The Indigenous Physicians Association of Canada is invested in supporting indigenous physicians across the country, indigenous patients and clients and indigenous health and transforming the system. We understand that the colonial experience and the “health interrupted” of indigenous peoples are major factors in their unwellness. We advocate for self-determination and governance, or indigenous control over indigenous health services, recognizing that health services, access to health services and health services as a determinant of health are in a spectrum of the social determinants of indigenous health, which I'm sure you have heard about quite often here.
    There are a few items that the Indigenous Physicians Association of Canada would like to touch upon, such as the need for good, distinctions-based first nations, Inuit and Métis public health data—or, really, just health data—so that we get a clearer picture of where we're working and how our clients are doing, which will point us in a direction of wellness.
     There are many areas where indigenous peoples need help and support, but here are a few. One is communicable diseases. Also, mental health and wellness have been identified quite early as a need, particularly by the chiefs of Canada. Others are social determinants of health, such as housing, and, of course, the areas where we work: in communities, or within the territories of first nations, Inuit and Métis, and within our clinics and hospitals.
    You've probably heard by now about a number of aspects of the non-insured health benefits program, but I wanted to touch upon a few areas where we often complain or hear complaints.
     One is the NIHB program appeals process. If coverage for a benefit through the health benefits program is denied, clients, parents, legal guardians or a representative of a client may appeal the decisions. There are three levels of appeal available. Appeals are assessed by a different program official at each appeal level. The NIHB program aims to send clients a written explanation of the decision for an appeal within 30 business days 80% of the time under normal circumstances after receiving completed appeal documents.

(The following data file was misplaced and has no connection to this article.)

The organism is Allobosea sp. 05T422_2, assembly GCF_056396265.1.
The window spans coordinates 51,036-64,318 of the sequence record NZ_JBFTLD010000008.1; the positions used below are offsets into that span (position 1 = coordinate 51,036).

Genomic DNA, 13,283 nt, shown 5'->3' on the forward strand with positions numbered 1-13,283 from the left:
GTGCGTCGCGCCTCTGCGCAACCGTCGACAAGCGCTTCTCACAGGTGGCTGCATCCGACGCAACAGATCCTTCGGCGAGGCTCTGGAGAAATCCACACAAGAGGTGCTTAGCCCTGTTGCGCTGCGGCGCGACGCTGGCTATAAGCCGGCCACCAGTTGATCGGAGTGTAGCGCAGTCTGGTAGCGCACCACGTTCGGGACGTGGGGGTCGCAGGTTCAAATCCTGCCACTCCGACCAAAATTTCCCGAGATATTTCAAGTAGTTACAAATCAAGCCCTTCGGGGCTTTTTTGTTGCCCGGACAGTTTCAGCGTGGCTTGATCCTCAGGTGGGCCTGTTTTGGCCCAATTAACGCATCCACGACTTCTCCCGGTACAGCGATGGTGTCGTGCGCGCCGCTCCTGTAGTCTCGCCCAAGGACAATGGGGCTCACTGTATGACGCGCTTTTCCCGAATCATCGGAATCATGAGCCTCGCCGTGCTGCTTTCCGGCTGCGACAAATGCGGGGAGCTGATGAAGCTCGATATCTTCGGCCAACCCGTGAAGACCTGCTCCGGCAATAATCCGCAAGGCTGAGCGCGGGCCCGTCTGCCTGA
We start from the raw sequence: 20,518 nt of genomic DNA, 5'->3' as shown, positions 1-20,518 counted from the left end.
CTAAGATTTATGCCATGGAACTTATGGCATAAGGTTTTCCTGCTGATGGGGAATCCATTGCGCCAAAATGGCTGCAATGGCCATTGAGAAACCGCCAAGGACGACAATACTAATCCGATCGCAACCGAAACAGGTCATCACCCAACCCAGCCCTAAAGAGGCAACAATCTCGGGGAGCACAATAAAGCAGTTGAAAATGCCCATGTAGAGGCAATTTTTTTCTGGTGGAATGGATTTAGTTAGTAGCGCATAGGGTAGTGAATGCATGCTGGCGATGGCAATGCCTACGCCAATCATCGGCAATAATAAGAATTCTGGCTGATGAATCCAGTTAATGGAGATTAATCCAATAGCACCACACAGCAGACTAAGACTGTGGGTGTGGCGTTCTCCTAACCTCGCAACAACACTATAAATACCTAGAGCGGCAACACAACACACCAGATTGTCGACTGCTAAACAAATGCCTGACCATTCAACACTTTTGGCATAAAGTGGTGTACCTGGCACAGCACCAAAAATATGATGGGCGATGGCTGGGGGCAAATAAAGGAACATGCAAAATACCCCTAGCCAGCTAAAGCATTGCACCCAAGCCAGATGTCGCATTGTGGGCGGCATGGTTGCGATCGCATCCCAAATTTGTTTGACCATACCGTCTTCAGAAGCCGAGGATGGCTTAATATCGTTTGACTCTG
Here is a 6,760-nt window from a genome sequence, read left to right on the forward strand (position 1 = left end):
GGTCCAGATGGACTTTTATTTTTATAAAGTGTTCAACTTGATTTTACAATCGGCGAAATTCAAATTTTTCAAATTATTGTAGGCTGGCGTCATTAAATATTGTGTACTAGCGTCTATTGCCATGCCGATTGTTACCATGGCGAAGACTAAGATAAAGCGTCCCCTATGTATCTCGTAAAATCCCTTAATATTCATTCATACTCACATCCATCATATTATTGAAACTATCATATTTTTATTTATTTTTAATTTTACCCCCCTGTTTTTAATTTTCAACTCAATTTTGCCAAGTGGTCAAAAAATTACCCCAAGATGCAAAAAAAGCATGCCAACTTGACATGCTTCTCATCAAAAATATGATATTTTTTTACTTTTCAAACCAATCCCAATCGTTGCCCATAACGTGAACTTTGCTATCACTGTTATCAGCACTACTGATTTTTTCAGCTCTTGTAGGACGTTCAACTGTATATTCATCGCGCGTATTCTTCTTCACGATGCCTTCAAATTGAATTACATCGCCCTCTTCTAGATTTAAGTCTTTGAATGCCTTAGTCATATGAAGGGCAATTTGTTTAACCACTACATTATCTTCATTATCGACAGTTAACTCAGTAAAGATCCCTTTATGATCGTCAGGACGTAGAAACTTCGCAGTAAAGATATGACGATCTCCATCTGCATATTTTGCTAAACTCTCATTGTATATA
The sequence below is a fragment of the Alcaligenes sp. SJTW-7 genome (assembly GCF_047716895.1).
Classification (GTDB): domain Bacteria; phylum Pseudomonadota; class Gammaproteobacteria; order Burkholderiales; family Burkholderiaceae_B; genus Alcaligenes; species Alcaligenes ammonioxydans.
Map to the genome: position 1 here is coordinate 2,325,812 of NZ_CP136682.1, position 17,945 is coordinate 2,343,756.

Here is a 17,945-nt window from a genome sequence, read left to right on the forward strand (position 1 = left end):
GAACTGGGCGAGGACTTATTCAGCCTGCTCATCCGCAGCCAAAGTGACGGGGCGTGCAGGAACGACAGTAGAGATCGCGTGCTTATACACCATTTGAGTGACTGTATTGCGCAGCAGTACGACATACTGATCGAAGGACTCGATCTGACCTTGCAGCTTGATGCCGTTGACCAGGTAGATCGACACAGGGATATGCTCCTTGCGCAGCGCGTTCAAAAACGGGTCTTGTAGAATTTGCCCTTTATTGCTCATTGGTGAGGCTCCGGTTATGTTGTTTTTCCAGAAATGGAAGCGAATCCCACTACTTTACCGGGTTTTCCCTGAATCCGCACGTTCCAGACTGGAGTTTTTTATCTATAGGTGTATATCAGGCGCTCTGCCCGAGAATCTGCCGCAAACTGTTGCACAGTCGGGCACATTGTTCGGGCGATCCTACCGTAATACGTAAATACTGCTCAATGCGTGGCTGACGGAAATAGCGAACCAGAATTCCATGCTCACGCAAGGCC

The First Nations Health Authority of B.C. understood that the timeliness of the appeals program was difficult and endeavoured to do quality improvement so that the period of time for response and for appeals was considerably shortened.
    Next is medical transportation to access traditional healers. The non-insured health benefits also support access to traditional healing services through the medical transportation benefit, which provides eligible clients with coverage for transportation to access health services not available locally, including traditional healing services.
    In terms of catheters, they were a topic of discussion a couple of years ago, but this bears reiterating. Items covered under the NIHB program's medical supplies and equipment benefit are intended to address our clients' medical needs in relation to basic activities of daily living, such as eating, bathing, dressing, toileting and transferring. In 2017, NIHB increased coverage for disposable intermittent urinary catheters to four per day and removed the prior approval requirement.